Book Review: Kenobi: Star Wars by John Jackson Miller (Four Stars)

Book Review: Kenobi: Star Wars by John Jackson Miller

Four Stars out of Five

Possibly the best Star Wars EU (expanded universe) novel I’ve read, and while I haven’t kept track it’s been dozens. Miller accomplishes the singular feat of writing a good, self-contained story which has all the expected ties to both the official Star Wars canon (the films) and the EU (dozens of books, graphics novels, games, etc.).

Miller admits that he originally conceived this story as a “western” in graphic novel format. It clearly exceed the bounds of that genre—not that there’s anything wrong with graphic novels. (Interestingly, Wikipedia‘s Obi-Wan Kenobi entry does not list this book.)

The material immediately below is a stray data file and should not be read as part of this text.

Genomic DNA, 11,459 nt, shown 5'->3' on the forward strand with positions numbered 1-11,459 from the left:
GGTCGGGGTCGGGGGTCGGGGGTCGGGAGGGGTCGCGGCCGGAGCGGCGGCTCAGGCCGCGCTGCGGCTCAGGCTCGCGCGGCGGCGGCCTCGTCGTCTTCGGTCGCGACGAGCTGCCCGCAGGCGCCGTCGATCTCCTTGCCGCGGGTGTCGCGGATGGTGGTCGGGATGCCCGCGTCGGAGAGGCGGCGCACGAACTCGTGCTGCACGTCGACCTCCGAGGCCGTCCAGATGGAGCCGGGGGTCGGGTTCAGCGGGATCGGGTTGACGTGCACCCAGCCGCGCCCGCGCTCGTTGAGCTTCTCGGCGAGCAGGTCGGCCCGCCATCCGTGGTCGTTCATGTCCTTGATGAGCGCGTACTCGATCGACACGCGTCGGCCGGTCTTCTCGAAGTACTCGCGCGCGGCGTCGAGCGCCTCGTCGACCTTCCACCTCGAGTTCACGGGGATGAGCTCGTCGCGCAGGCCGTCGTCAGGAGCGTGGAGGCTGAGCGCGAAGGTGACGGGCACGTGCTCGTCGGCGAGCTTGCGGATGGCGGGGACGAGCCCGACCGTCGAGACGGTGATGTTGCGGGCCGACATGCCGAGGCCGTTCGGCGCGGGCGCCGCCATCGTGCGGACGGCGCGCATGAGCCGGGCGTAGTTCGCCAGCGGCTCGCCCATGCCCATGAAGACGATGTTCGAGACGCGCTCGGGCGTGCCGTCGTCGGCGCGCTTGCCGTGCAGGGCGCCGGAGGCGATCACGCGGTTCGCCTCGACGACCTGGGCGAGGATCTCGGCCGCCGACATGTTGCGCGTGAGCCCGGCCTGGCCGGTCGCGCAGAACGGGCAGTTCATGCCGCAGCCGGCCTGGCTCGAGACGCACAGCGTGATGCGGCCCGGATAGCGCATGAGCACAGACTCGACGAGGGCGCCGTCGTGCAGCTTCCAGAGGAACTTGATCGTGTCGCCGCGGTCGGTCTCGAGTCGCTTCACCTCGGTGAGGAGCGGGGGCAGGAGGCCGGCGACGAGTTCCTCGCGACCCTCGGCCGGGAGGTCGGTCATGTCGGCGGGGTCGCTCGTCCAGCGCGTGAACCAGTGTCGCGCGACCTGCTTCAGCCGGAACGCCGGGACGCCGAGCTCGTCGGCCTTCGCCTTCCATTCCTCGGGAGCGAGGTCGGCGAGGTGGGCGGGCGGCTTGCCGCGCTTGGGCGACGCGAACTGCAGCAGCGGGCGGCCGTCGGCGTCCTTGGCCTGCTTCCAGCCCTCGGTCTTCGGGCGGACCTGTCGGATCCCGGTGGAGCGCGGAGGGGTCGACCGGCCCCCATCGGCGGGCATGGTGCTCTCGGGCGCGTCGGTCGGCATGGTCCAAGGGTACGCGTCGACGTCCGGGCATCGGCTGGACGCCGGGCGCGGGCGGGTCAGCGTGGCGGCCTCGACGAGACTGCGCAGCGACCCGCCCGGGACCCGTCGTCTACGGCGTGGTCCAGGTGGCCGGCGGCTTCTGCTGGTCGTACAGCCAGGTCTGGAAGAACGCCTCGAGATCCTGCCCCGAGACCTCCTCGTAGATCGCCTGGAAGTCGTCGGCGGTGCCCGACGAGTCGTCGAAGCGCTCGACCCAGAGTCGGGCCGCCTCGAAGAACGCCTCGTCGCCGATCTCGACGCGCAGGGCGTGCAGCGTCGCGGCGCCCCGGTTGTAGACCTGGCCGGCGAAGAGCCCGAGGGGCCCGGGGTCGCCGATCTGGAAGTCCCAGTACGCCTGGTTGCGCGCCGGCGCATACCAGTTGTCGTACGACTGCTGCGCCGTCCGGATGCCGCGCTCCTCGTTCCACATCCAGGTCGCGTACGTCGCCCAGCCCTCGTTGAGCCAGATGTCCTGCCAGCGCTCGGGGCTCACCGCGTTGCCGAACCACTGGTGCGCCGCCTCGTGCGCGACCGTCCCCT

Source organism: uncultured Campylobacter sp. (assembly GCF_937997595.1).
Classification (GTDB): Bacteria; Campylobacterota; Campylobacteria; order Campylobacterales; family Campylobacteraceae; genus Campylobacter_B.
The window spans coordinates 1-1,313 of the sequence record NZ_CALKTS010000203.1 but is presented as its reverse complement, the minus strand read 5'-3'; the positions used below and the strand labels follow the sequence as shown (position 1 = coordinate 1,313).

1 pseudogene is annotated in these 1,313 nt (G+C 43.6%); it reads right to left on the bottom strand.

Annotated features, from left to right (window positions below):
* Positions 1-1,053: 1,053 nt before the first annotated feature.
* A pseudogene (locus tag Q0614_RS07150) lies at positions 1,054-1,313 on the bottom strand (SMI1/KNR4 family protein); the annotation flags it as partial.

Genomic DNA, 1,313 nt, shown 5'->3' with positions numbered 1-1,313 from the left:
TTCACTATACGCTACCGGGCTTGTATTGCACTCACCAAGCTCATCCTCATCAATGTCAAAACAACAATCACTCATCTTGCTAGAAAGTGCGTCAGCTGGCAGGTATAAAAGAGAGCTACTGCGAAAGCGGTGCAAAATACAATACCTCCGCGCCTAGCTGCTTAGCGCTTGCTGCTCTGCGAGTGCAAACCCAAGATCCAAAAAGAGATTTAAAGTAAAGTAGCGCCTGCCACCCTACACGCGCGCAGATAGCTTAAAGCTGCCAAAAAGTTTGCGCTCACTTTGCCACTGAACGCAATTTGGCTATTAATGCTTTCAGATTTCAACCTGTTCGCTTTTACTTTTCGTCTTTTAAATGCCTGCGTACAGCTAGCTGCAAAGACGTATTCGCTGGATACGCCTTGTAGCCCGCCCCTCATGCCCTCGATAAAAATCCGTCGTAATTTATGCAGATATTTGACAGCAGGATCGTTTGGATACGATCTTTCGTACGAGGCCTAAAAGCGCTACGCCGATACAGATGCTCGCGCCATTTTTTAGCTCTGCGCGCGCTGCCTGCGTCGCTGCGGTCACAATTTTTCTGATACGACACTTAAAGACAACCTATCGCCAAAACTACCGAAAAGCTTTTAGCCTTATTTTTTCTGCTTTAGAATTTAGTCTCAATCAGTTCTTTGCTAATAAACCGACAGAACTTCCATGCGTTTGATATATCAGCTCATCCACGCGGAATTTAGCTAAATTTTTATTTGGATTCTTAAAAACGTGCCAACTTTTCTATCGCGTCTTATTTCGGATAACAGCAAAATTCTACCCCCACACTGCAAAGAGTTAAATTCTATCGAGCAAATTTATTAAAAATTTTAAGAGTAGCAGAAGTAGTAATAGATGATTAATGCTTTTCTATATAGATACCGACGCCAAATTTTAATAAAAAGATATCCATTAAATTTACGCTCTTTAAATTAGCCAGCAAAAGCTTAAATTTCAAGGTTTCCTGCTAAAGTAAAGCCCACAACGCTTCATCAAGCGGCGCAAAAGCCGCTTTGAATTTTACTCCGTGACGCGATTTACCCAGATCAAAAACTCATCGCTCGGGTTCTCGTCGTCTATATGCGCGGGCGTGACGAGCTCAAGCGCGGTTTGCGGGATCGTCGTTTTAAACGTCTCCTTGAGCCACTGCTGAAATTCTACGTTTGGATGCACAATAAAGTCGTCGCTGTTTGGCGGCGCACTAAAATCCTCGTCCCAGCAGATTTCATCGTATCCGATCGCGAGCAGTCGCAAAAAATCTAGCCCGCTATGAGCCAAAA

Two minor quibbles: First, the twin suns of Tatooine are presented as following each other in the same order. Binary stars orbit a common center. If Tatoo I and II were relatively close together (so that the planet could orbit the common center also), they would change position–rapidly, like Io around Jupiter. If the stars were far enough apart for Tatooine to orbit only one, the two stars would fail to present the iconic double sunsets. Second, Miller kept telling us how hot it was, but I never felt it. During too much time spent in Southwest Asia, I’ve felt the hot, arid air sucking me dry. It’s beyond uncomfortable; it’s dangerous.

Why not five stars? Obi-Wan’s “mediations” almost ruin the story. They are out of character; in fact sounding more like a fat suburban whining to his shrink than a Jedi Master musing on the ineffables of the universe. They come off as a plot narration expedient.

Still, a fun read. Popcorn for the brain. Good job.